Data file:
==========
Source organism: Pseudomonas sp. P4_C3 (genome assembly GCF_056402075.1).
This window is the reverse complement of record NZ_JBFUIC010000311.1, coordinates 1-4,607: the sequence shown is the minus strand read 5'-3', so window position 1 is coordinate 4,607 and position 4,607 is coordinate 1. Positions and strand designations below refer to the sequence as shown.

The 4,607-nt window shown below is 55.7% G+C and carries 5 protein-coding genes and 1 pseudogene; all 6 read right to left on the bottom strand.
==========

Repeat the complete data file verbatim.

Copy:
Source organism: Pseudomonas sp. P4_C3 (genome assembly GCF_056402075.1).
This window is the reverse complement of record NZ_JBFUIC010000311.1, coordinates 1-4,607: the sequence shown is the minus strand read 5'-3', so window position 1 is coordinate 4,607 and position 4,607 is coordinate 1. Positions and strand designations below refer to the sequence as shown.

The 4,607-nt window shown below is 55.7% G+C and carries 5 protein-coding genes and 1 pseudogene; all 6 read right to left on the bottom strand.